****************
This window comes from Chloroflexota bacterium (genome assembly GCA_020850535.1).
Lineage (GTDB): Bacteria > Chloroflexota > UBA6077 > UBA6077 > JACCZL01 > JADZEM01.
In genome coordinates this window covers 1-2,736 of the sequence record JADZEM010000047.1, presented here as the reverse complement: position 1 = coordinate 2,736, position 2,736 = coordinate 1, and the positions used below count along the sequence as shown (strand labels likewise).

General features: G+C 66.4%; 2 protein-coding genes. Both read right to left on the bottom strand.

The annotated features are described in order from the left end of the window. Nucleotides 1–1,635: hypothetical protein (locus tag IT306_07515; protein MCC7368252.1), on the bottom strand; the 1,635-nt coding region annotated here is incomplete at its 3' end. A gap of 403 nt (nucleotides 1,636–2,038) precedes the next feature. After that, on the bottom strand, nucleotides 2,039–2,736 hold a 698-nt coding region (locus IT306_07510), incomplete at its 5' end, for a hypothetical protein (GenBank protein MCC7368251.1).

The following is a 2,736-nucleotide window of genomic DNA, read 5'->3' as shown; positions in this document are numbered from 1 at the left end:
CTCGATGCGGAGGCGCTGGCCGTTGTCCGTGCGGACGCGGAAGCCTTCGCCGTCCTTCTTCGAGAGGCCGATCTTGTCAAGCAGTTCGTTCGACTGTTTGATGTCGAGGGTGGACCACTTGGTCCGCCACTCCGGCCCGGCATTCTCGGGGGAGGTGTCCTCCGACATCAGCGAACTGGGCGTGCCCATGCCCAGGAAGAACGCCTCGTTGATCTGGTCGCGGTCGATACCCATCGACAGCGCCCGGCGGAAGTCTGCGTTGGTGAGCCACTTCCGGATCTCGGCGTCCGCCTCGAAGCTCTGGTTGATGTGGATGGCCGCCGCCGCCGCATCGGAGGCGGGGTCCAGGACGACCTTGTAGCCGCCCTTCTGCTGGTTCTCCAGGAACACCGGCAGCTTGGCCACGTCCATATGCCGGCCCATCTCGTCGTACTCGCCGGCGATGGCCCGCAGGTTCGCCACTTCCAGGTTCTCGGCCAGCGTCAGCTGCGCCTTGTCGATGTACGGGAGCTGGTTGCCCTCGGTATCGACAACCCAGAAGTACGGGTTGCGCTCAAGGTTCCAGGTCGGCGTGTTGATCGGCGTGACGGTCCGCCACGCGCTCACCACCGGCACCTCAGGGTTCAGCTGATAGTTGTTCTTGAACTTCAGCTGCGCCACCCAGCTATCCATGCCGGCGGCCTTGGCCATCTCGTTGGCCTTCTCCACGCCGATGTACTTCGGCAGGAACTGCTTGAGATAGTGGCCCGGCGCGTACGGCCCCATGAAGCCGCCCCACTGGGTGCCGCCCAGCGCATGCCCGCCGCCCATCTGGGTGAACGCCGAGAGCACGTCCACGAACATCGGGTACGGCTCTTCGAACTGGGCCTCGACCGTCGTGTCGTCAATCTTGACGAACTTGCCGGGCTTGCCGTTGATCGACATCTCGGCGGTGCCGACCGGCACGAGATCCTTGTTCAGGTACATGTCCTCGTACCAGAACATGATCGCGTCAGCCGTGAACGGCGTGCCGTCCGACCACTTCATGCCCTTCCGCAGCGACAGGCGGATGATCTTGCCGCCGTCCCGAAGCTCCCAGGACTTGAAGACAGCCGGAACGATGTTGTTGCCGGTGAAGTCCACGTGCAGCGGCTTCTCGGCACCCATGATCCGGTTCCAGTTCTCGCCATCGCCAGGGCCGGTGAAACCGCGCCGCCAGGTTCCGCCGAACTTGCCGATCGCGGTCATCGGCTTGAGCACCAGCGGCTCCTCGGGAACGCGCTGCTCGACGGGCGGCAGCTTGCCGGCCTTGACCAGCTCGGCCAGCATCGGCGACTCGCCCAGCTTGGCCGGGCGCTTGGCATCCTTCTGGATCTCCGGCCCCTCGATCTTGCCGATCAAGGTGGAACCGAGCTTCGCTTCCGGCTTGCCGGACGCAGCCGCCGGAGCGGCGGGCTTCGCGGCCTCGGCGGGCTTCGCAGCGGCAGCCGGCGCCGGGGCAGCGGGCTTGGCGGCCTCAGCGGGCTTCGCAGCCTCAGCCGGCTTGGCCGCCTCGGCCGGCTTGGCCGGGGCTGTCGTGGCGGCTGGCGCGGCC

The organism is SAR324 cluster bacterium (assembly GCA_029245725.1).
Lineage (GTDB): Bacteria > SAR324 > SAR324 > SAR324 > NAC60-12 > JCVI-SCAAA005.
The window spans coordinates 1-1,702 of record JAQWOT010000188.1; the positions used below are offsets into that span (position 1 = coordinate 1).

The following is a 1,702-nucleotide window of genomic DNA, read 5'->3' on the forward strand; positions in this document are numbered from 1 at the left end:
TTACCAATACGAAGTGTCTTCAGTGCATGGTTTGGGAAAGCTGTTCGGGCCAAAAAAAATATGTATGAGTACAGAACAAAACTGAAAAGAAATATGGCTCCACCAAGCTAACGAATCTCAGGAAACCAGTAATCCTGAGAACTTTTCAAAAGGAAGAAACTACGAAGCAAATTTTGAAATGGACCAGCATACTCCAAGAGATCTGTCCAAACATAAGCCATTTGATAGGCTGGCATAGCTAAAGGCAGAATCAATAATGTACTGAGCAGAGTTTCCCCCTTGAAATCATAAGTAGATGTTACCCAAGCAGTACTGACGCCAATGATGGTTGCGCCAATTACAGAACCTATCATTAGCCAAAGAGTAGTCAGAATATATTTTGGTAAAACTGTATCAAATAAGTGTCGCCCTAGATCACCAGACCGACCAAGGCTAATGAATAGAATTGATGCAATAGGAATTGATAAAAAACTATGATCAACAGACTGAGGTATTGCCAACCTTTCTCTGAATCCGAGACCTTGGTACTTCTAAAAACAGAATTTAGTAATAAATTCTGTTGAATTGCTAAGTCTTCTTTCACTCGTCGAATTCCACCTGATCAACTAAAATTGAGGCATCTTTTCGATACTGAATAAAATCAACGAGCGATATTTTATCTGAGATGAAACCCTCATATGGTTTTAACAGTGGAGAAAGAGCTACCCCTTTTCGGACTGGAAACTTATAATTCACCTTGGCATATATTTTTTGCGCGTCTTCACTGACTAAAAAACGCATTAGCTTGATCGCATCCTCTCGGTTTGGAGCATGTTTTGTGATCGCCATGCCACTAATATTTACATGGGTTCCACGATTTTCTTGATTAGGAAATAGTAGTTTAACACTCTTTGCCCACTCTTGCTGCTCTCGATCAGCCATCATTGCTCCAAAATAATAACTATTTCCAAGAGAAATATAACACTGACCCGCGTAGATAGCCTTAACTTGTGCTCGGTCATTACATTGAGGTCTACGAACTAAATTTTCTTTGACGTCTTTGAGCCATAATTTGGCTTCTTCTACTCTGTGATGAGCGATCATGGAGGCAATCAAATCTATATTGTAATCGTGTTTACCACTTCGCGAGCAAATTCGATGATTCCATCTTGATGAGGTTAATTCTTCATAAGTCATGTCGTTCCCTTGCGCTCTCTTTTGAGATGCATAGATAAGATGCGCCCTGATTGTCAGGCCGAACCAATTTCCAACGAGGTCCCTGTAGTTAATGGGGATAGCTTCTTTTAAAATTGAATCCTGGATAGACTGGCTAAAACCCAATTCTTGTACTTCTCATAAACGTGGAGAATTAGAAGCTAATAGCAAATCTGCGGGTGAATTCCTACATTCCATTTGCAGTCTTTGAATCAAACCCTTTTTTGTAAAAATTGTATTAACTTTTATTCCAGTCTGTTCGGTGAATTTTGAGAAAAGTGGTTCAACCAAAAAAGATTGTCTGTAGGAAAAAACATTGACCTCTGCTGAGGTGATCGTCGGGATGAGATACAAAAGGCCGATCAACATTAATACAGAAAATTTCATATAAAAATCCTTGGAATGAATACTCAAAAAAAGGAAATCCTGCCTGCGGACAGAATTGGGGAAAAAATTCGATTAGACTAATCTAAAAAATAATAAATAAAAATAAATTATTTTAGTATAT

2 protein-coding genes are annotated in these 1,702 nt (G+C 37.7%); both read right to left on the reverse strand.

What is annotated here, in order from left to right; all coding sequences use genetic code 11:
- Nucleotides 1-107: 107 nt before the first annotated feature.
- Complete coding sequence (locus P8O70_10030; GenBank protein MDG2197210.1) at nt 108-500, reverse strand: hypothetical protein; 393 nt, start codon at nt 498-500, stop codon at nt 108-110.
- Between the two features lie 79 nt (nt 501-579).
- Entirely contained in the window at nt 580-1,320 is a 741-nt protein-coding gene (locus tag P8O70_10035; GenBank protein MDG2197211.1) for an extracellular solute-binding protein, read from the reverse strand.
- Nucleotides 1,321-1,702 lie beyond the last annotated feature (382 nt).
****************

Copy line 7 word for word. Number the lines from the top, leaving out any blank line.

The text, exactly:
CTCGATGCGGAGGCGCTGGCCGTTGTCCGTGCGGACGCGGAAGCCTTCGCCGTCCTTCTTCGAGAGGCCGATCTTGTCAAGCAGTTCGTTCGACTGTTTGATGTCGAGGGTGGACCACTTGGTCCGCCACTCCGGCCCGGCATTCTCGGGGGAGGTGTCCTCCGACATCAGCGAACTGGGCGTGCCCATGCCCAGGAAGAACGCCTCGTTGATCTGGTCGCGGTCGATACCCATCGACAGCGCCCGGCGGAAGTCTGCGTTGGTGAGCCACTTCCGGATCTCGGCGTCCGCCTCGAAGCTCTGGTTGATGTGGATGGCCGCCGCCGCCGCATCGGAGGCGGGGTCCAGGACGACCTTGTAGCCGCCCTTCTGCTGGTTCTCCAGGAACACCGGCAGCTTGGCCACGTCCATATGCCGGCCCATCTCGTCGTACTCGCCGGCGATGGCCCGCAGGTTCGCCACTTCCAGGTTCTCGGCCAGCGTCAGCTGCGCCTTGTCGATGTACGGGAGCTGGTTGCCCTCGGTATCGACAACCCAGAAGTACGGGTTGCGCTCAAGGTTCCAGGTCGGCGTGTTGATCGGCGTGACGGTCCGCCACGCGCTCACCACCGGCACCTCAGGGTTCAGCTGATAGTTGTTCTTGAACTTCAGCTGCGCCACCCAGCTATCCATGCCGGCGGCCTTGGCCATCTCGTTGGCCTTCTCCACGCCGATGTACTTCGGCAGGAACTGCTTGAGATAGTGGCCCGGCGCGTACGGCCCCATGAAGCCGCCCCACTGGGTGCCGCCCAGCGCATGCCCGCCGCCCATCTGGGTGAACGCCGAGAGCACGTCCACGAACATCGGGTACGGCTCTTCGAACTGGGCCTCGACCGTCGTGTCGTCAATCTTGACGAACTTGCCGGGCTTGCCGTTGATCGACATCTCGGCGGTGCCGACCGGCACGAGATCCTTGTTCAGGTACATGTCCTCGTACCAGAACATGATCGCGTCAGCCGTGAACGGCGTGCCGTCCGACCACTTCATGCCCTTCCGCAGCGACAGGCGGATGATCTTGCCGCCGTCCCGAAGCTCCCAGGACTTGAAGACAGCCGGAACGATGTTGTTGCCGGTGAAGTCCACGTGCAGCGGCTTCTCGGCACCCATGATCCGGTTCCAGTTCTCGCCATCGCCAGGGCCGGTGAAACCGCGCCGCCAGGTTCCGCCGAACTTGCCGATCGCGGTCATCGGCTTGAGCACCAGCGGCTCCTCGGGAACGCGCTGCTCGACGGGCGGCAGCTTGCCGGCCTTGACCAGCTCGGCCAGCATCGGCGACTCGCCCAGCTTGGCCGGGCGCTTGGCATCCTTCTGGATCTCCGGCCCCTCGATCTTGCCGATCAAGGTGGAACCGAGCTTCGCTTCCGGCTTGCCGGACGCAGCCGCCGGAGCGGCGGGCTTCGCGGCCTCGGCGGGCTTCGCAGCGGCAGCCGGCGCCGGGGCAGCGGGCTTGGCGGCCTCAGCGGGCTTCGCAGCCTCAGCCGGCTTGGCCGCCTCGGCCGGCTTGGCCGGGGCTGTCGTGGCGGCTGGCGCGGCC